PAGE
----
Sounds permeate the world, the sounds of electric and electronic machines and components that hum, whir and buzz in the background. It's the sound of electricity. There is also the sound of air moving through furnace ducts and the rustle of papers in the air's path. Phones ring, buzz and jingle, playing snippets of music. Computer twing, twang and ting with the sound of busy applications. But the music is missing from my life. I didn't realize how silent my world has been lately until I heard Dr. Walter Bishop on Fringe singing a few lines from Tears for Fears: Head Over Heels.
A couple of lines, a few words and I was off on the hunt because I couldn't remember the song or who sang it. I came across Whitesnake and remembered songs I loved from their albums. I downloaded a few and kept looking because it didn't sound right and then I came across Tears for Fears and downloaded the song I wanted. The air is filled with music now as I type, my body moving to the beat and my heart light and gay from the exercise of lungs and vocal cords singing along. I've missed this. How much I've missed I didn't realize until I heard Walter sing (baritone and badly) and my heart and mind and ears called out for more.
I sometimes think life is better with a sound track, a real life version of the Buffy episode, Once Again With Feeling, and Dr. Horrible's Sing-a-long Blog. I need music to feed my soul and heart as much as my body needs food, and I've neglected both for too long. Music for dancing. Music for cleaning house. Music for doing laundry. Music for taking out the trash. Music for life. There should be music. I should have caught the hint from the Bones episode where a young Amish man on rumspringa considered living in the English world so he can play the piano, bring forth music into his silent and plain world where electricity and computers don't exist to provide that half-heard counterpoint to life. That young Amish man broke his hands so he could no longer play the piano because he decided to go back to his Amish life, back to the silence, for the girl he loved, giving up the music that filled his soul for the woman who filled his heart.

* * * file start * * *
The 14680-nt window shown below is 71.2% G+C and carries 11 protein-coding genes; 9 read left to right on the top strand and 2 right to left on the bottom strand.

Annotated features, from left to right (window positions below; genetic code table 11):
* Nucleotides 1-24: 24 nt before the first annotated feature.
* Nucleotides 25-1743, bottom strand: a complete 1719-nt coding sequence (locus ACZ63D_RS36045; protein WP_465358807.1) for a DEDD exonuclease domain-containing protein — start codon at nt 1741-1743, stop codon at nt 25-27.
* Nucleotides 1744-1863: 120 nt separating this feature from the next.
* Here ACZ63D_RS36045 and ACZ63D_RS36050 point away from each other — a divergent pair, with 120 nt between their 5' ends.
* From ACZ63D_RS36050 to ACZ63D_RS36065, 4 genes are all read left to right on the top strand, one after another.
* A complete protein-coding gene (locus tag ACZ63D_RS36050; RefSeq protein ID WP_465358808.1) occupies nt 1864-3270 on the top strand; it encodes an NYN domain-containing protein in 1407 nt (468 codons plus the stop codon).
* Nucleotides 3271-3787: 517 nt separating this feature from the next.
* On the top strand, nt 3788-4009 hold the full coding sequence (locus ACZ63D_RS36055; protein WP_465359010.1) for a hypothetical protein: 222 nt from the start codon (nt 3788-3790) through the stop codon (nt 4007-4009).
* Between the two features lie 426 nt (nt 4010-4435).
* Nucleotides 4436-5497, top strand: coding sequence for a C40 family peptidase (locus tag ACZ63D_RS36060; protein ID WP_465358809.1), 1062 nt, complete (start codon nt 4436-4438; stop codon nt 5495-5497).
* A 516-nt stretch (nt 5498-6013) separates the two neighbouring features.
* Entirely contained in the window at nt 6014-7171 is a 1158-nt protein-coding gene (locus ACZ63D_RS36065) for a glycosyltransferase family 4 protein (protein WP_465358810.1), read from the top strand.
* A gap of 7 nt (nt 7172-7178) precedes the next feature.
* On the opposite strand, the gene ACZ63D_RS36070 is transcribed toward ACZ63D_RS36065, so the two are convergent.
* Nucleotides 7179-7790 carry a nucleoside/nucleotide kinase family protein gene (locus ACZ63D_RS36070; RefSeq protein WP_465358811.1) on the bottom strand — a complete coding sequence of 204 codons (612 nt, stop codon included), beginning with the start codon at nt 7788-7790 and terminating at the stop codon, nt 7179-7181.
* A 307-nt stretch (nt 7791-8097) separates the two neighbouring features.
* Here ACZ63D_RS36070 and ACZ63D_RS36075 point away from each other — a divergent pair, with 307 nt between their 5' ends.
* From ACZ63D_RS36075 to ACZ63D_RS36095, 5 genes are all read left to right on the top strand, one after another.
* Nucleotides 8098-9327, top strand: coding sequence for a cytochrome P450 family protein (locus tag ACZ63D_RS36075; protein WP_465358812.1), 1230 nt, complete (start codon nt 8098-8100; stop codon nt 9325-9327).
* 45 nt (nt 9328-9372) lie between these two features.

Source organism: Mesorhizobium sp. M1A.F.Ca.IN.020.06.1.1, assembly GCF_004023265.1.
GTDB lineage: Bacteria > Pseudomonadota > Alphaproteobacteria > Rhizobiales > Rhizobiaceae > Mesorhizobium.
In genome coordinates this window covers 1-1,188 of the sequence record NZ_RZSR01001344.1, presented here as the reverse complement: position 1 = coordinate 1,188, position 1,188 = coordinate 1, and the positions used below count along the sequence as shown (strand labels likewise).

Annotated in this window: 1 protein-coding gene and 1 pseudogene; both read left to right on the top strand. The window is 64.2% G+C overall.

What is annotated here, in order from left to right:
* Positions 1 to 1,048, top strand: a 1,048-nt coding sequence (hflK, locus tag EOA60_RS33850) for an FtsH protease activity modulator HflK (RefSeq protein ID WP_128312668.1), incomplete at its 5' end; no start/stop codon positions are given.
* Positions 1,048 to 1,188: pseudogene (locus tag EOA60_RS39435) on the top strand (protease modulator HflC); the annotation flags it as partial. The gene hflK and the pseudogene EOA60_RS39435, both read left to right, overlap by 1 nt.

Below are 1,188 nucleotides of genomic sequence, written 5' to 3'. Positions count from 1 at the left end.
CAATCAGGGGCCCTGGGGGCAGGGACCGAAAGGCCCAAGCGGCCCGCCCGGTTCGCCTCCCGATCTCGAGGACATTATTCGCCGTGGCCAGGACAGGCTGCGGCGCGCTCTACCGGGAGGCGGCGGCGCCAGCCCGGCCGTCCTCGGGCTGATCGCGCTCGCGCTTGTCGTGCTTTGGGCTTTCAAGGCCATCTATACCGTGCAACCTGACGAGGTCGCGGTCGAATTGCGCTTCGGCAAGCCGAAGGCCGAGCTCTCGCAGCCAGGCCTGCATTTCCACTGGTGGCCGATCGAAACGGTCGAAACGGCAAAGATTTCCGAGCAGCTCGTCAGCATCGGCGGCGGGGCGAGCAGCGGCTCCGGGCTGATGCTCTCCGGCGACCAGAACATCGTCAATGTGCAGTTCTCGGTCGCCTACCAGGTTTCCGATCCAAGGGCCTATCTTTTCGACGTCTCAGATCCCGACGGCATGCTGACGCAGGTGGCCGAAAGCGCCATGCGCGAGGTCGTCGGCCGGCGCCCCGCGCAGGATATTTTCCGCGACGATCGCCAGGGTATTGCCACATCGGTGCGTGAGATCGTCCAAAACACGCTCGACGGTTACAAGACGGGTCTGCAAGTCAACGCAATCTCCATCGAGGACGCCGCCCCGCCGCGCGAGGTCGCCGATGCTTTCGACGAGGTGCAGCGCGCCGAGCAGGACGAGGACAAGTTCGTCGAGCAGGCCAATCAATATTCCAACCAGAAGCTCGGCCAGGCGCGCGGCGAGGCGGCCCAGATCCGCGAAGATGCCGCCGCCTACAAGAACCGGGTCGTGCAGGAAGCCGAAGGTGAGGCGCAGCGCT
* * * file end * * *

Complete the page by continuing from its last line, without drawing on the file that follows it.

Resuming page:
Whether it's Whitesnake, the best of the Beatles, Rhythm & Blues, Classical or good old Rock & Roll, and everything in between, I know now I need music, the music that fills my soul, makes my heart swell with joy, rushes like spring melt beneath my skin and along my nerve and gives my lungs and vocal cords a workout. I need music even more than food and much more than the silence that helps me concentrate when I write. I know why Stephen King weaves music throughout his writing; it is as much a part of him as grammar, punctuation and the fantasy of other lives. Music is life. Music is movement. Music is the sound track of the heart and soul.